In November 2022, five years on from when this article was first written, the Money Purchase Annual Allowance (MPAA) still exists – and remains at £4,000 gross per tax year.

Despite numerous calls over the last five years for it to be either increased in size, or scrapped altogether, the MPAA continues to act as a largely unknown ‘tax-trap’ to thousands of individuals who draw income from their money purchase (or ‘defined contribution’) pension funds for the first time, from age 55 onwards.

In the current cost-of-living crisis, cash-strapped individuals are increasingly turning to their pension savings as a readily-accessible source of income to pay for everyday essentials including food, heating and fuel, and inadvertently triggering the MPAA as a result.

This means that – if and when their financial situation improves, and they want to fund their pension again - they are limited to a maximum contribution of no more than £4,000 gross per tax year forever, despite the Annual Allowance remaining at £40,000 gross per tax year.

Consequently, calls for the removal, or a meaningful increase in the size, of the MPAA will undoubtedly continue.

  • The following blog was first published in August 2017:

Retrospective reduction of MPAA is 'pernicious and presumptive'

Long time readers may recall my blog from October 2016, entitled “Cart before horse nonsense has to stop”, in which I berated the time it was taking to get legislation through Parliament, ratifying pension-related changes that had, in effect, already come into force (for example, applying for Fixed Protection 2016).   

At the time, I optimistically looked forward to Parliament returning “…to a calm and sensible timetable, where legislation is already on the statute books ahead of any changes taking effect; thereby enabling Advisers and their clients to make decisions, based on a ‘foundation of certainty’”, and closed with a foreboding claim of, “I, for one, do not want to be repeating this Blog again in another year’s time.”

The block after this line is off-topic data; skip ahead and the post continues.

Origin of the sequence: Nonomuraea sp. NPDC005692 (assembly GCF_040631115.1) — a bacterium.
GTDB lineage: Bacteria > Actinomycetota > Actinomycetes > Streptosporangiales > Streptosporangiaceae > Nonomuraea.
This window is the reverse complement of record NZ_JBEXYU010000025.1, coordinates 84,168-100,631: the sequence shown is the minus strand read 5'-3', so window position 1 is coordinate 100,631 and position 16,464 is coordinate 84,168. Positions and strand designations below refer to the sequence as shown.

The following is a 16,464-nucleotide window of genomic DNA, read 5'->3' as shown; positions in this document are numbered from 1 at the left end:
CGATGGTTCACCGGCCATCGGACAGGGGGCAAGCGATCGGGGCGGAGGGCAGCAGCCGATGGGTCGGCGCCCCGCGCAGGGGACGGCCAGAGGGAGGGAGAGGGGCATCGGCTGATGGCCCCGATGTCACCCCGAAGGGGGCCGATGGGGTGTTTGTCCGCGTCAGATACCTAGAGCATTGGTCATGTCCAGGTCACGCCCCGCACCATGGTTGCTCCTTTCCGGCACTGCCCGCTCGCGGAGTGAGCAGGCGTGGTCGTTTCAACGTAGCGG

And then came the snap General Election.

Following the Election, we now have a new Parliamentary year, which will actually run for two years to tie in with the 'Brexit' timetable.

The new Government will be introducing a Finance Bill into Parliament in early September, when the current recess ends, and as we have already had one Finance Act this year, the new bill will be known as the Finance (No.2) Bill 2017.

The first Finance Act received Royal Assent on 28 April 2017, and was significantly truncated when compared with the original Finance Bill, with numerous clauses dropped, in order to get the Act onto the statute books before the dissolution of Parliament on 3 May 2017.

And one of the dropped clauses confirmed the planned reduction in the Money Purchase Annual Allowance from £10,000 to £4,000 gross per year, with effect from 6 April 2017.

"But the retrospective nature of the forthcoming legislation is both pernicious and presumptive."

Notes on the various resolutions to be included in the new Finance Bill were recently released, and included in these is one concerning the Money Purchase Annual Allowance.

Importantly, the notes confirm that the legislation will have retrospective effect for this resolution.  This means that the reduction in the Money Purchase Annual Allowance will take effect from 6 April 2017.

At least Advisers now know when the reduction is planned to take effect from, which will assist their discussions with clients effected by the Money Purchase Annual Allowance, but who still wish to continue contributing to their pension(s).

But the retrospective nature of the forthcoming legislation is both pernicious and presumptive.

It speaks of a Government who – despite their wafer-thin majority, courtesy of the DUP – expect to railroad the legislation through Parliament unamended, over the next few months.

And yet, until such time as the Bill receives Royal Assent and becomes an Act, the possibility exists that the clause concerning the Money Purchase Annual Allowance reduction could be defeated and removed from the Bill, in either the Commons or the Lords.

In the meantime, both Advisers and Providers have to tailor their advice and literature respectively to reflect this wholly unsatisfactory ‘holding’ position, whilst the Government merrily put the cart before the horse once again, as a direct result of the unnecessary, self-imposed implosion of their Parliamentary majority.

One solution to this could be to engage in more cross-party agreement before legislative changes are pushed through, whilst renowned pensions spokesperson, Alan Pickering, has recently resurrected calls for a national pensions authority, to help counter “…the toxic effect of knee-jerk legislation”.

In an ideal world, the pension juggernaut should not have to be equipped with a rear-view mirror.

This blog was first published on the SIPPs Professional website

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